O'Reilly, M. Williams, W.
O'Sullivan, W. H. Wilson, C.
Palmer, C. M. Wilson, Sir M.
Pease, J. W. Yeaman, J.
Peel, A. W. Young, A. W.
Pender, J. TELLERS.
Pennington, F. Martin, P. W.
Perkins, Sir F. Morgan, G. O.
Adderley, rt. hn. Sir C. Bagge, Sir W.
Alexander, Colonel Balfour, A. J.
Allen, Major Baring, T. C.
Allsopp, H. Barrington, Viscount
Arkwright, A. P. Barttelot, Colonel
Arkwright, F. Bates, E.
Arkwright, R. Bateson, Sir T.
Ashbury, J. L. Bathurst, A. A.
Beach, rt. hn. Sir M. H. Gardner, J. T. Agg-
Beach, W. W. B. Garnier, J. C.
Bentinck, G. C. Gibson, E.
Bentinck, G. W. P. Gilpin, Colonel
Beresford, Colonel M. Goddard, A. L.
Birley, H. Gordon, W.
Boord, T. W. Gore, J. R. O.
Bourke, hon. R. Gore, W. R. O.
Bright, R. Gorst, J. E.
Broadley, W. H. H. Grantham, W.
Brooks, W. C. Gregory, G. B.
Bruce, hon. T. Hall, A. W.
Brymer, W. E. Halsey, T. F.
Buckley, Sir E. Hamilton, Lord C. J.
Bulwer, J. R. Hamilton, Lord G.
Burrell, Sir P. Hanbury, R. W.
Butler-Johnstone, H. A. Hardcastle, E.
Buxton, Sir R. J. Hardy, J. S.
Callendor, W. R. Hay, rt. hon. Sir J. C. D.
Cameron, D. Heath, R.
Campbell, C. Henley, rt. hon. J. W.
Cartwright, F. Hermon, E.
Cawley, C. E. Hervey, Lord A. H.
Cecil, Lord E. H. B. G. Hervey, Lord F.
Chaplin, Colonel E. Hick, J.
Chapman, J. Hildyard, T. B. T.
Charley, W. T. Hill, A. S.
Clifton, T. H. Hodgson, W. N.
Clive, Col. hon. G. W. Hogg, Sir J. M.
Close, M. C. Holford, J. P. G.
Clowes, S. W. Holker, Sir J.
Cobbett, J. M. Holland, Sir H. T.
Cobbold, J. P. Holmesdale, Viscount
Cochrane, A. D. W. R. B. Holt, J. M.
Cole, Col. hon. H. A. Home, Captain
Coope, O. E. Hood, Captain hon. A. W. A. N.
Cordes, T.
Cotton, Alderman Hope, A. J. B. B.
Cross, rt. hon. R. A. Hubbard, rt. hon. J.
Cubitt, G. Hunt, rt. hon. G. W.
Cust, H. C. Isaac, S.
Dalkeith, Earl of Jervis, Colonel
Davenport, W. B. Johnson, J. G.
Deakin, J. H. Jones, J.
Denison, C. B. Kennard, Colonel
Denison, W. E. Kennaway, Sir J. H.
Dick, F. Knight, F. W.
Dickson, Major A. G. Knightley, Sir R.
Disraeli, rt. hon. B. Knowles, T.
Dyke, W. H. Lacon, Sir E. H. K.
Dyott, Colonel R. Lee, Major V.
Eaton, H. W. Legard, Sir C.
Edmonstone, Admiral Sir W. Legh, W. J.
Lennox, Lord H. G.
Egerton, hon. A. F. Lindsay, Col. R. L.
Egerton, Sir P. H. G. Lloyd,'S.
Egerton, hon. W. Lloyd, T. E.
Elliot, Sir G. Lopes, H. C.
Elphinstone, Sir J. D. H. Lopes, Sir M.
Emlyn, Viscount Lowther, hon. W.
Eslington, Lord Lowther, J.
Estcourt, G. B. Mahon, Viscount
Fellowes, E. Majendie, L. A.
Fielden, J. Makins, Colonel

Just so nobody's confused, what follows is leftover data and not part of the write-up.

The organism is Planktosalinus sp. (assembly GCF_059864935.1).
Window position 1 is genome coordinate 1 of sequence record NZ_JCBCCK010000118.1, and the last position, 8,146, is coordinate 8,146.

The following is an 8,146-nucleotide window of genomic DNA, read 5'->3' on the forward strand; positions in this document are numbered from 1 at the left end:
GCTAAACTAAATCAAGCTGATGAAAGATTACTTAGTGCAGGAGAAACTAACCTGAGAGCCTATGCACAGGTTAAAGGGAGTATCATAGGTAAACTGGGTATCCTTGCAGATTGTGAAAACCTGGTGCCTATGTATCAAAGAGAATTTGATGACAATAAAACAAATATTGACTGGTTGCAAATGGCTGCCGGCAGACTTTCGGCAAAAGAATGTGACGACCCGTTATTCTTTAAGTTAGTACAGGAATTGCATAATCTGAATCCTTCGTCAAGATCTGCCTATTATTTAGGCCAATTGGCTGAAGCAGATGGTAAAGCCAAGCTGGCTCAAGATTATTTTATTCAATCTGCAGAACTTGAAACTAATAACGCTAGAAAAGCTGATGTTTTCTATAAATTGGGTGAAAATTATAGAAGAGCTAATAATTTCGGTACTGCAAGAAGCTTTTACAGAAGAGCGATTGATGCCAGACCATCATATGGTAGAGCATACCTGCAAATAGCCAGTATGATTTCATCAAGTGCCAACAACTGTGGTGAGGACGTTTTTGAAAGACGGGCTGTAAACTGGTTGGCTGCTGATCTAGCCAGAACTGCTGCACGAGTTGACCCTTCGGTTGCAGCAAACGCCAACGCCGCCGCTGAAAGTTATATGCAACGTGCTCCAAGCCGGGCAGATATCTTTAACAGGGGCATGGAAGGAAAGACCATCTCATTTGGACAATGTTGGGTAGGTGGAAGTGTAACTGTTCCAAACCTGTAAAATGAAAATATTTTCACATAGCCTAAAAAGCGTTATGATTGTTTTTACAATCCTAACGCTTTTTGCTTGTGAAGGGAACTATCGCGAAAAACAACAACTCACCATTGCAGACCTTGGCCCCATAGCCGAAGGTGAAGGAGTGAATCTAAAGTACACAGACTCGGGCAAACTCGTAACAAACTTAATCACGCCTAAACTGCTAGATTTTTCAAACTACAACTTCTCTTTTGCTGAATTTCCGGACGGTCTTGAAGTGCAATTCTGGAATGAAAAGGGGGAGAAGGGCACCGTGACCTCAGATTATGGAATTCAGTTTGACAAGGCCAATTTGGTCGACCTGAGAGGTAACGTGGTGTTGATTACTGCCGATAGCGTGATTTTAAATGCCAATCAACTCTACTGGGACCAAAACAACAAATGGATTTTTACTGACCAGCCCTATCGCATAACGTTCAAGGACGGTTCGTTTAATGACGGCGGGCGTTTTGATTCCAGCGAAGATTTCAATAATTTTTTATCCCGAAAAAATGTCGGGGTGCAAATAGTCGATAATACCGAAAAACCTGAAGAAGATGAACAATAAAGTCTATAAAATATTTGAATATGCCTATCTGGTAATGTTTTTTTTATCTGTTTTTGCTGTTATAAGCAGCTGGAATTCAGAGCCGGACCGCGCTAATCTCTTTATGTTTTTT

Finch, G. H. Malcolm, J. W.
FitzGerald, rt. hn. Sir S. Manners, rt. hn. Lord J.
Floyer, J. March, Earl of
Folkestone, Viscount Mellor, T. W.
Forester, C. T. W. Merewether, C. G.
Forsyth, W. Mills, A.
Foster, W. H. Mills, Sir C. H.
Fraser, Sir W. A. Monckton, F.
Gallwey, Sir W. P. Monckton, hon. G.
Mowbray, rt. hn. J. E. Smith, A.
Muncaster, Lord Smith, F. C.
Naghten, Col. A. R. Smith, S. G.
Neville-Grenville, E. Smith, W. H.
Newdegate, C. N. Somerset, Lord H. R. C.
Newport, Viscount Spinks, Mr. Serjeant
Noel, rt, hon. G. J. Stanhope, hon. E.
North, Colonel Stanhope, W. T. W. S.
Northcote, rt. hon. Sir S. H. Stanley, hon. F.
Starkey, L. E.
Onslow, D. Starkie, J. P. C.
Paget, R. H. Steere, L.
Palk, Sir L. Storer, G.
Parker, Lt.-Col. W. Sturt, H. G.
Pateshall, E. Sykes, C.
Peek, Sir H. W. Talbot, J. G.
Pelly, Sir H. C. Taylor, rt. hon. Col.
Pemberton, E. L. Tennant, R.
Peploe, Major Thynne, Lord H. F.
Percy, Earl Tollemache, W. F.
Phipps, P. Torr, J.
Plunket, hon. D. R. Tremayne, J.
Polhill-Turner, Capt. Turnor, E.
Powell, W. Twells, P.
Praed, C. T. Walker, T. E.
Price, Captain Wallace, Sir R.
Read, C. S. Walpole, hon. F.
Rendlesham, Lord Walpole, rt. hon. S.
Repton, G. W. Welby, W. E.
Ridley, M. W. Wellesley, Captain
Ritchie, C. T. Wells, E.
Rodwell, B. B. H. Wethered, T. O.
Russell, Sir C. Williams, Sir F. M.
Ryder, G. E. Wilmot, Sir H.
Sackville, S. G. S. Wilmot, Sir J. E.
Salt, T. Winn, E.
Sanderson, T. K. Wolff, Sir H. D.
Sandford, G. M. W. Woodd, B. T.
Sandon, Viscount Wyndham, hon. P.
Sclater-Booth, rt. hn. G. Wynn, C. W. W.
Scott, Lord H. Yarmouth, Earl of
Scott, M. D. Yorke, hon. E.
Scourfield, J. H. Yorke, J. E.
Shirley, S. E. TELLERS.
Shute, General Heygate, W. U.
Sidebottom, T. H. Leigh, Lt.-Col. E.